Sep 13, 2012
US households report varying degrees of emergency preparedness
Both a 14-state survey and in-person interviews in two Tennessee counties showed household emergency preparedness high in some regards but lacking in others, according to two reports published today in Morbidity and Mortality Weekly Report (MMWR). In the first report, which analyzed response data gathered from the 2006 through 2010 Behavioral Risk Factor Surveillance System (BRFSS) telephone surveys, researchers measured a range of preparedness variables. The authors found that 94.8% of households had a battery-operated flashlight, 89.7% had a 3-day supply of necessary medications, 82.9% had a 3-day supply of food, 77.7% had a battery-operated radio, 53.6% had a 3-day supply of water, and 21.1% had a written evacuation plan. They also found that non–English-speaking and minority respondents, particularly Latinos, were less likely to be prepared.
Sep 14 MMWR report on BRFSS survey
In door-to-door surveys conducted in Knox County (home of Knoxville) and Davidson County (home of Nashville), 23% and 31% of households, respectively, reported being "well prepared," 43% and 44% reported being "somewhat prepared," and 25% and 20% reported being "not at all prepared." Workers conducted interviews with adults in 197 Knox County households and 184 Davidson County households; response rates were 78% and 58%, respectively. Regarding household supplies, Knox and Davidson County residents reported, respectively, that 78% and 87% had a flashlight, 60% and 55% had a battery-operated radio, 84% and 82% had a 3-day supply of food, 39% and 54% had a 3-day store of water, and 74% and 91% had 3-day supplies of prescription drugs. In Knox County, 11% of respondents reported having a written emergency plan, while in Davidson County 40% had either a written or spoken plan. Eighty-three percent of Knox County residents and 90% in Davidson County said cell phones were their primary mode of communicating during disasters.
Sep 14 MMWR report on Tennessee counties
Mexican avian flu culling complete after 22 million birds destroyed
After culling more than 22.3 million birds this summer, Mexican officials have completed slaughtering operations to help contain an outbreak of highly pathogenic H7N3 avian flu, Spanish-language news service EFE reported yesterday. Officials also immunized 140 million poultry and have begun restocking farm flocks, the National Food Health, Safety and Quality Service, or Senasica, said. The outbreak sickened and killed hundreds of thousands of poultry in the western state of Jalisco, and culling efforts lasted from Jun 19 through Aug 31, EFE said. Affected farms are being restocked with 4.5 million to 5 million poultry each month, Senasica Director Enrique Sanchez Cruz said. Bird populations should reach pre-outbreak levels by November, he added.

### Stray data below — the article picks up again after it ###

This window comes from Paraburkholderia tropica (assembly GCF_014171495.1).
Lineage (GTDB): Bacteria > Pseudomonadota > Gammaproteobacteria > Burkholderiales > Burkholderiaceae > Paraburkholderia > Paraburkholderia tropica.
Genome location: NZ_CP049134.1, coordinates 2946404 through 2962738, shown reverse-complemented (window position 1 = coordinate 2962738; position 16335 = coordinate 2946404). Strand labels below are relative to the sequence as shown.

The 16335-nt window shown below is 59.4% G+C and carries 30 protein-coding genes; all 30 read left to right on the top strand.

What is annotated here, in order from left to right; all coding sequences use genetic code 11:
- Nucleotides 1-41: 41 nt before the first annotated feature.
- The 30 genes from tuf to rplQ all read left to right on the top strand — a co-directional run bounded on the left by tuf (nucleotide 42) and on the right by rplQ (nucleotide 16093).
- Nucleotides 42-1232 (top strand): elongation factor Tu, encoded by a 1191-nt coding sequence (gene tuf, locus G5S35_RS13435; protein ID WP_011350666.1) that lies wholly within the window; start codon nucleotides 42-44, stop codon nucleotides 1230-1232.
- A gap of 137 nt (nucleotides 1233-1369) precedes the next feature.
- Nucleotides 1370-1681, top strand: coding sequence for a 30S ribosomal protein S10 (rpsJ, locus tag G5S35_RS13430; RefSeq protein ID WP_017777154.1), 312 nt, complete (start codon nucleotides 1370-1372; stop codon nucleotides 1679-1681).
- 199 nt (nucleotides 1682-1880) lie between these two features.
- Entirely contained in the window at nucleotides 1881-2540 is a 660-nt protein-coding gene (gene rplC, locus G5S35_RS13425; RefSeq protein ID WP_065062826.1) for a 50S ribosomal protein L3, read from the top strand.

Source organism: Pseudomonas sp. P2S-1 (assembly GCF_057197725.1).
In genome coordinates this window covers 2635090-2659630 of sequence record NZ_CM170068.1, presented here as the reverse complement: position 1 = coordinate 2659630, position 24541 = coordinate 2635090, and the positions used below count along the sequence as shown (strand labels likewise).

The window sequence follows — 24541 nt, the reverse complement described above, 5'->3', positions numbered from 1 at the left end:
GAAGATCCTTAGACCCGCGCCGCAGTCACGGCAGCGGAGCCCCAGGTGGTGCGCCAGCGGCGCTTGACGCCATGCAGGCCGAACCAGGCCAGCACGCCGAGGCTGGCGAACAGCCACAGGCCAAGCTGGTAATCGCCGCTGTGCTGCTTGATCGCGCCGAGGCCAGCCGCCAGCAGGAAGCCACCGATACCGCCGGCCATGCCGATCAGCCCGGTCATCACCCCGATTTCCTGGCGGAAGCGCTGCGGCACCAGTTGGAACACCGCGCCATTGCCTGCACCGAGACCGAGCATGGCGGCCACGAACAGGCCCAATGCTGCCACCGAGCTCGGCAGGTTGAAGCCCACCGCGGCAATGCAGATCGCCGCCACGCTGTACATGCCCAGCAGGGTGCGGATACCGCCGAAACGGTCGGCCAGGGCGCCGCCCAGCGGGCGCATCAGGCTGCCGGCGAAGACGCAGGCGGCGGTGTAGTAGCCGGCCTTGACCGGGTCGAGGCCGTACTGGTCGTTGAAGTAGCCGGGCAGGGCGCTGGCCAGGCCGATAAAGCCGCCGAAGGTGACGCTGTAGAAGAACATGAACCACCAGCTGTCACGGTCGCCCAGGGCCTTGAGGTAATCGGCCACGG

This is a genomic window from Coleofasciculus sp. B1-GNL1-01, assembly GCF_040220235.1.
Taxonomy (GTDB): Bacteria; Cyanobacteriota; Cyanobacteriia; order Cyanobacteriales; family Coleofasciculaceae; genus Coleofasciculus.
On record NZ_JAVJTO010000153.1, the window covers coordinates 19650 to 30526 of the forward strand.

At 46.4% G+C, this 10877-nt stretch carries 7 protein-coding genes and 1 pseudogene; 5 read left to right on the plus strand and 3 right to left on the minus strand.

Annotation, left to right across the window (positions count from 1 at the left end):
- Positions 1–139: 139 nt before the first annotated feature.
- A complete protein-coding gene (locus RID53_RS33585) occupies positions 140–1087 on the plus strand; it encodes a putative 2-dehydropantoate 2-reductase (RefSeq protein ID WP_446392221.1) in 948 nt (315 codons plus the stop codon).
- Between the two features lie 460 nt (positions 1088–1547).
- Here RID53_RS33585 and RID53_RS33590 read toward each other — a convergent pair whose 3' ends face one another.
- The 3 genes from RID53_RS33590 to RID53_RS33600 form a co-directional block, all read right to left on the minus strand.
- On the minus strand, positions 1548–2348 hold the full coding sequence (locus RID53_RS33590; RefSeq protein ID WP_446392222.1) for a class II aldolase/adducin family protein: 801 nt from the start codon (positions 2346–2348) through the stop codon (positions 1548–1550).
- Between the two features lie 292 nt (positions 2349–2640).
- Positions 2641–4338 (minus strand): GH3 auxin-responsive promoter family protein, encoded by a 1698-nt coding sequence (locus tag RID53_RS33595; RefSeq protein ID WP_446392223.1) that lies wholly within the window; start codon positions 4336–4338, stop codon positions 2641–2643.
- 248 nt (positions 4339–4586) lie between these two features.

Sep 12 EFE story
Reunion Island study indicates non-flu-virus competition with 2009 H1N1
A study of influenza-like illness (ILI) on Reunion Island suggests interference may have occurred between non-influenza respiratory viruses (NIRVs) and pandemic 2009 H1N1 (pH1N1) during the pandemic, because a second wave of ILI was almost exclusively caused by NIRVs, according to a study yesterday in PLoS One. French researchers analyzed data from 125 households with at least one case of ILI on the island territory of about 800,000 people, which lies in the Indian Ocean east of Madagascar. They collected nasal swabs on days 0, 3, and 8 of ILI and analyzed them using polymerase chain reaction. The team identified two successive waves of illness during the Southern Hemisphere winter of the 2009 pandemic. The first lasted about 5 weeks and was dominated by pH1N1, with co-circulating NIRVs. The second immediately followed, lasted about 7 weeks, and was "almost exclusively composed of NIRVs," mainly rhinoviruses and coronaviruses. The investigators also found that co-infection with pH1N1 and one or more NIRVs shortened viral shedding significantly compared with infection with only one virus, whether pH1N1 or NIRV. The authors conclude that intense co-circulation of NIRVs "likely brought pH1N1 under the detection threshold."
Sep 12 PLoS One study
Study finds high reassortment rate in Eurasian swine flu strains
Reassortment between H1N2 and H1N1 Eurasian swine flu lineages occurs about every 2 to 3 years, UK researchers reported yesterday in the Journal of General Virology. The scientists analyzed 69 whole-genome sequences of H1N1, H1N2, and H3N2 Eurasian swine flu viruses collected from 1982 through 2008 and published data on those strains. Using a recently developed evolutionary analysis method, they determined that reassortment between H1N2 and H1N1 occurs quite frequently, with an average of one reassortment every 2 to 3 years. The authors conclude, "This rapid reassortment results from co-circulating lineages in swine, and in consequence we should expect further reassortments between currently circulating swine strains and the recent swine-origin H1N1v pandemic strain."
Sep 12 J Gen Virol abstract